Friendly Fire: Ethanol Battles Oil As COVID Destroys Demand For Both

Source: By Brentan Alexander, Forbes • Posted: Tuesday, May 5, 2020

One of the more fascinating ongoing sagas of the Trump era has been the pitched battle between ethanol producers, the farmers that supply their corn, and the refiners who transform crude oil into finished fuels. The Trump administration has enacted multiple policy changes over the last three years, but in the biofuels space the winners and losers both tend to reside on the GOP-side of the aisle. With COVID-19 wreaking havoc on demand for oil and, by association, ethanol, the administration is at a crossroads: relax ethanol mandates as requested by multiple Republican governors and help refiners, or strengthen mandates to shore up corn and ethanol produced heavily in red states.

Ethanol and oil are linked through the Renewable Fuel Standard (RFS), established by law under the Energy Independence and Security Act of 2007. Formulated during a time of falling U.S. oil production, the ethanol blend requirement was seen both as an economic benefit to Middle-America and a strategy for domestic energy security. Every year, the U.S. Environmental Protection Agency (EPA) sets Renewable Volume Obligations for a variety of biofuels, chief among them ethanol, that refiners must blend into their finished fuels for final sale. Compliance is tracked through a credit system (Renewable Identification Numbers) that also allows refiners and other obligated parties to trade credits. To aid small refiners from the added compliance costs under the RFS, a waiver process was also established to exempt qualifying refiners from the obligations of the RFS.

Throughout the last few years, the Trump administration has struggled to implement the RFS protocol in a way that satisfies allies in the Midwest and on the Gulf Coast. At first, the administration worked to undermine the program: The number of waivers granted to refiners skyrocketed from under 10 to over 30 in the first two years of the administration. Large refiners were given waivers, and the EPA ignored the missing gallons in the annual mandates, effectively reducing demand for biofuels by billions of gallons overnight. Incensed, Chuck Grassley (R-IA) noted that the EPA “screwed us” and the lobbyists for farmers and ethanol producers unloaded criticism on administration officials. A lawsuitclaimed the EPA overstepped its bounds in issuing the waivers.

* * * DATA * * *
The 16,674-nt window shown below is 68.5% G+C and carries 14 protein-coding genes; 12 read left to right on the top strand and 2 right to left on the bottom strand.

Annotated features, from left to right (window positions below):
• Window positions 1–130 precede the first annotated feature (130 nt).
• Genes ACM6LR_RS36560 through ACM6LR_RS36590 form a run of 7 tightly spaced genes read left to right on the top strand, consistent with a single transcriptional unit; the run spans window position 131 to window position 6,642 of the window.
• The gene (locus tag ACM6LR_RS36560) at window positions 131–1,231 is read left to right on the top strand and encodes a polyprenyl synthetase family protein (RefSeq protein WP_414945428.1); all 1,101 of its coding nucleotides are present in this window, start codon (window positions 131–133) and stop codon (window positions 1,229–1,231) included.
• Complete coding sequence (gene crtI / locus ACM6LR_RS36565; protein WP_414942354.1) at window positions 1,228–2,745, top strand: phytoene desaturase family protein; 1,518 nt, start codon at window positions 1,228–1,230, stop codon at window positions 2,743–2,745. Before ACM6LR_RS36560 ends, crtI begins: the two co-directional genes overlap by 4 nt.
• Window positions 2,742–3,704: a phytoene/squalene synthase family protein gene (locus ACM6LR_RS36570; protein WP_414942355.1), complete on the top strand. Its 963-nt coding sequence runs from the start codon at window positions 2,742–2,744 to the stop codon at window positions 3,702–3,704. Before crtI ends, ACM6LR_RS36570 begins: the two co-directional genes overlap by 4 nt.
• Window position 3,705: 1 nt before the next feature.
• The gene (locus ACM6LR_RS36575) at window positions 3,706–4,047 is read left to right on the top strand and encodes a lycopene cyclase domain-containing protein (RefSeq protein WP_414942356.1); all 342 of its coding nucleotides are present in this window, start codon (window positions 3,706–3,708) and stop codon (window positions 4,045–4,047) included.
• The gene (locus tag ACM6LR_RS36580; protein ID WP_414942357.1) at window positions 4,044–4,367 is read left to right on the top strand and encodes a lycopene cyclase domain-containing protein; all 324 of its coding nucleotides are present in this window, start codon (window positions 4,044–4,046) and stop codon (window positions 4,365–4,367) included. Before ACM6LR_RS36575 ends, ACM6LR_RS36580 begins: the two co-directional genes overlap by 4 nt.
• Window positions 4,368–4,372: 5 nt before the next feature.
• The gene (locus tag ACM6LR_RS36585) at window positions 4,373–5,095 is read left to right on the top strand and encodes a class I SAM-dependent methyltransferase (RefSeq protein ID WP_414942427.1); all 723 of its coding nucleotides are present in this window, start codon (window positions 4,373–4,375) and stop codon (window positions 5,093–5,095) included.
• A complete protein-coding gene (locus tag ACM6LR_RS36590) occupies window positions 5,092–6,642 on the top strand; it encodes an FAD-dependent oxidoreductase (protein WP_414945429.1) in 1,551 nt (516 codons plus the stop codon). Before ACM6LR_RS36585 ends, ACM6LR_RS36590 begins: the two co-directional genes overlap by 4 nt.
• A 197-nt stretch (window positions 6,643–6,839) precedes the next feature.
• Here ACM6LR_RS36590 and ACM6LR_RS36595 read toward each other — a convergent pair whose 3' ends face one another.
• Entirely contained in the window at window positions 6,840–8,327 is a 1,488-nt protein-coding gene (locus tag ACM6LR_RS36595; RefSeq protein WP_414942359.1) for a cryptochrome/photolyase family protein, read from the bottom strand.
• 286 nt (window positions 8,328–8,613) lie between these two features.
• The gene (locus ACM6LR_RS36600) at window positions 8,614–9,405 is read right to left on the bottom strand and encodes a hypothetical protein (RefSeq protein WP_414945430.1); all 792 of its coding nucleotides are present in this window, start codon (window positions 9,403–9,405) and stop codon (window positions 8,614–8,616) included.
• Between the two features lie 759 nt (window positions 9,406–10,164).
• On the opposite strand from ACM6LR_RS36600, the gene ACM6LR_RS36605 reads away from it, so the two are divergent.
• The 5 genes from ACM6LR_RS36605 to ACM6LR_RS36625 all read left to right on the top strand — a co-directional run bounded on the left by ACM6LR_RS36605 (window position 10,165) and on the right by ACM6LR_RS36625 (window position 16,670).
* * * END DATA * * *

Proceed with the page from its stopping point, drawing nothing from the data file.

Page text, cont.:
To tamp down the rebellion, Trump promised farmers 15 billion gallons of ethanol mandates for 2020, but when the EPA released the associated rule, it failed to live up to the original promise. Agricultural groups spoke openly of betrayal and deceit. But then a court sided with the ethanol industry, and ruled that the EPA only has authority to extend waivers granted prior to 2010; new waivers were off the table. A few weeks ago, the Tenth Circuit declined to review the decision in a full rehearing, and the Trump administration recently signaled it would not appeal.

Now the EPA has a decision to make: Rescind waivers and enforce the RFS, likely assisting ethanol in the medium term once demand recovers, or grant new hardship waivers due to COVID-19 and further undermine ethanol demand and the industry as a whole. With an election in November and multiple swing states throughout the corn belt, a full-scale pause of the RFS seems unlikely. But rescinding waivers as refiners suffer losses and suspend operations is also hard to conceive, especially considering USDA assistance programs conspicuously missed ethanol. What was a nagging political issue has now been magnified by the full-blown crisis created by COVID-19; the Trump administration is caught in the middle, apparently unsure (again) what to do.  However they act, expect unhappiness all around and further battles to come.